Date: 16th June 2012
Referee: Alain Rolland
Venue: Ellis Park, Johannesburg
When there is not enough time to put plans into place, brute force is a worthy substitute. The Boks might have only had five days to prepare last weekend with a series of new faces, but their physicality against England was on another level even for the likes of Chris Robshaw, Mouritz Botha and Dylan Hartley. They will have benefited from an extra week in camp immensely, perfecting their set-piece and combinations for the 2nd Test at altitude.
Indeed, playing where the air is sparse means that the Boks should up the tempo from their standard kick-chase pattern, hammering harder through the back row along with the work of Jean de Villiers and Frans Steyn in midfield. Durban might have been a winning start to a brand new era but a great side does not concede tries in the 79th minute, regardless of the scoreline. Joburg could be where the Boks kick on.
Brave? Yes. Bold? Undoubtedly. But England were second best in Durban in a game where they had to take advantage of their hosts minimal preparations and failed. Their speed and enthusiasm at the breakdown early on showed that they were up to the task, but the more the Springboks gelled England found it tougher to cope with their physicality around the fringes.
The 3rd quarter in particular had England persistently trying to knock back Springbok tacklers for an insane amount of time until gaps inevitably opened and bodies crumpled. Finding enough air to maintain a high level of intensity in Johannesburg will be their main challenge, along with trying to unlock what proved to be a stubborn South African defence bar Ben Foden’s moment at the end. It will not get any easier.
What to Expect:
England to play with a touch more verve going forward. Brad Barritt’s nasty eye injury has forced Stuart Lancaster to select a new centre pairing in Manu Tuilagi and Jonathan Joseph. Moving the Samoan born Leicester Tiger infield gives England more power off first phase, with the hope that his explosiveness will create enough space for Joseph and the back three to exploit.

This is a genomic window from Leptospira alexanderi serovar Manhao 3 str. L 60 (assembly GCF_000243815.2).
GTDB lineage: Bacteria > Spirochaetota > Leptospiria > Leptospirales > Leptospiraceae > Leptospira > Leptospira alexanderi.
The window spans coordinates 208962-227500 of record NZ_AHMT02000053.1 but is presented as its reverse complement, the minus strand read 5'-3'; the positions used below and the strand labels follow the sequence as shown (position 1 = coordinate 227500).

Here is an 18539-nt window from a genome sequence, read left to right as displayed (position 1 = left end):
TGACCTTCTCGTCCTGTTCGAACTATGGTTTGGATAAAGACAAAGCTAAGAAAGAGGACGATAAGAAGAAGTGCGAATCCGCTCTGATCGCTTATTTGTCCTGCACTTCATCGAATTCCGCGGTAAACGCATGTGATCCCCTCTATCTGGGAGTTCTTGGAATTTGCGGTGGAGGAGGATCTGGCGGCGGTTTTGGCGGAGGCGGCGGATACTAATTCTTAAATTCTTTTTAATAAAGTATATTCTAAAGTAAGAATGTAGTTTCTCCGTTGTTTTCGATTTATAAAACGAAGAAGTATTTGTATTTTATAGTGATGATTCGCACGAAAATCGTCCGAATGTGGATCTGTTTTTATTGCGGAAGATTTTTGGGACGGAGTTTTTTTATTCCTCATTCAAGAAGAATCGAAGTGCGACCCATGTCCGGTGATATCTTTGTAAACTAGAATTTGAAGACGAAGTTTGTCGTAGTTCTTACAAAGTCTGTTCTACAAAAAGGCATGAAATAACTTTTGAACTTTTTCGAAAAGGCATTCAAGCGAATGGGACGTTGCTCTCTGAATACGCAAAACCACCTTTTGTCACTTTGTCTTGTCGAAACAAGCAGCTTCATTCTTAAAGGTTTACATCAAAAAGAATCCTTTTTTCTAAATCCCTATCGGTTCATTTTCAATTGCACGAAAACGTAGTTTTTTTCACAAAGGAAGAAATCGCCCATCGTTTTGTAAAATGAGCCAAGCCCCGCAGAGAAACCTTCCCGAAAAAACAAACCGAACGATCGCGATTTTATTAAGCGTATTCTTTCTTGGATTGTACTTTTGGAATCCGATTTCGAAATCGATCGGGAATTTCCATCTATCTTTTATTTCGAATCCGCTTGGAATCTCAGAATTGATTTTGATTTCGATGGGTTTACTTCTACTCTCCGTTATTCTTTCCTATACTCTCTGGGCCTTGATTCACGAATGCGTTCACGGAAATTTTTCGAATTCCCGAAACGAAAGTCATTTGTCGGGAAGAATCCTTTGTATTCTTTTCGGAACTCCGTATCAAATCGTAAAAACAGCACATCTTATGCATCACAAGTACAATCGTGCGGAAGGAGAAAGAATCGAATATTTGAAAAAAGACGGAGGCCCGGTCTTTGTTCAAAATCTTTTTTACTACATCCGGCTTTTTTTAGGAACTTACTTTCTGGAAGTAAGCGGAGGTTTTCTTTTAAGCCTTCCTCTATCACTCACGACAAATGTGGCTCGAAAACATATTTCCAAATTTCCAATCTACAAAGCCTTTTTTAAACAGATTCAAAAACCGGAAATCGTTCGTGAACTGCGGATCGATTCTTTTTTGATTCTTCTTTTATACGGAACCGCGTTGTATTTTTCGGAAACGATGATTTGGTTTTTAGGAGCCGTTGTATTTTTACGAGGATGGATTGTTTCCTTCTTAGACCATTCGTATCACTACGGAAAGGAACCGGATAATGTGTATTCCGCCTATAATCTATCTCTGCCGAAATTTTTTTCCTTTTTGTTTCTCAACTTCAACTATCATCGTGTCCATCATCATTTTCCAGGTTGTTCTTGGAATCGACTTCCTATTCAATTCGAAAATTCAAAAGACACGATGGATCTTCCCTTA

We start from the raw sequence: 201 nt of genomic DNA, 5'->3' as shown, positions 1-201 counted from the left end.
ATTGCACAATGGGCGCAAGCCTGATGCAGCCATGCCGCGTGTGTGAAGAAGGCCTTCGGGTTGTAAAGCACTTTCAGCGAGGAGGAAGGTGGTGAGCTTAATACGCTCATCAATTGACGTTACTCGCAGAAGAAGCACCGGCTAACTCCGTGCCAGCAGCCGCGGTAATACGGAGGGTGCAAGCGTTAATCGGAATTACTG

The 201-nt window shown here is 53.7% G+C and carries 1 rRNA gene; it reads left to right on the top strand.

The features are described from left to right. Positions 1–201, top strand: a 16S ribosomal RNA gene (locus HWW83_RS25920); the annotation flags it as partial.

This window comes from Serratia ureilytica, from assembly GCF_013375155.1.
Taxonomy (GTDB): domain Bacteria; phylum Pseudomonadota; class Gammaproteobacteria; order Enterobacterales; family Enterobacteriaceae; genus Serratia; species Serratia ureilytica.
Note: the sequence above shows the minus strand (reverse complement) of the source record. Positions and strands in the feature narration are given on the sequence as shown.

That is, if they get possession. The Boks will be sharper at the breakdown than they were last week, so expect a greater physical battle in that area especially. Both sides lack a specialist fetcher in the David Pocock mould which is a blow because this game is tailor made for a player with that ability. Morné Steyn wasn’t perfect with his boot last week and the Boks still won. Individual performances are everything.
Head to Head: Jean de Villiers & Jonathan Joseph
South Africa’s captain was in outstanding form last weekend, rising to the occasion of guiding his new caps through their first 80 minutes of international rugby along with scoring what proved to be the all-important try in the second half. For subtle hands and vision for a gap, there are few better in world rugby.
Joseph has 3 minutes of Test action under his belt compared to de Villiers’ 73 caps, but the young back from London Irish has promise. England have been searching for the kind of raw pace and side step that he has in his locker for a while now. At 21, there is no limit to his future on the international scene, but Saturday will be his biggest test so far.
Ones to Watch: Juandré Kruger & Toby Flood
Kruger left quite the impression on the Aviva Premiership during his stint here a few years back, enough that his departure was bemoaned by Northampton fans when he decided to return to the Bulls and become a South African international. As you’d expect from a lock based in Pretoria, he is an outstanding presence in the lineout and scrum, with hands able to create plenty of opportunities.
Flood’s return has come at the expense of young Owen Farrell due to England not creating enough. Therefore if Flood fails, he can probably expect the same short thrift from critics if England are not firing on all cylinders, especially given their increased firepower in midfield. He has the experience to perform in these matches, and England need him badly to show it.
Last Saturday’s defeat in Durban was originally perceived as England’s best chance for a win, but the truth is a defeat in the 2nd Test could make the final match in Port Elizabeth the main opportunity. Because in Johannesburg, at altitude, their chances are slim. South Africa by 8
by Ben Coles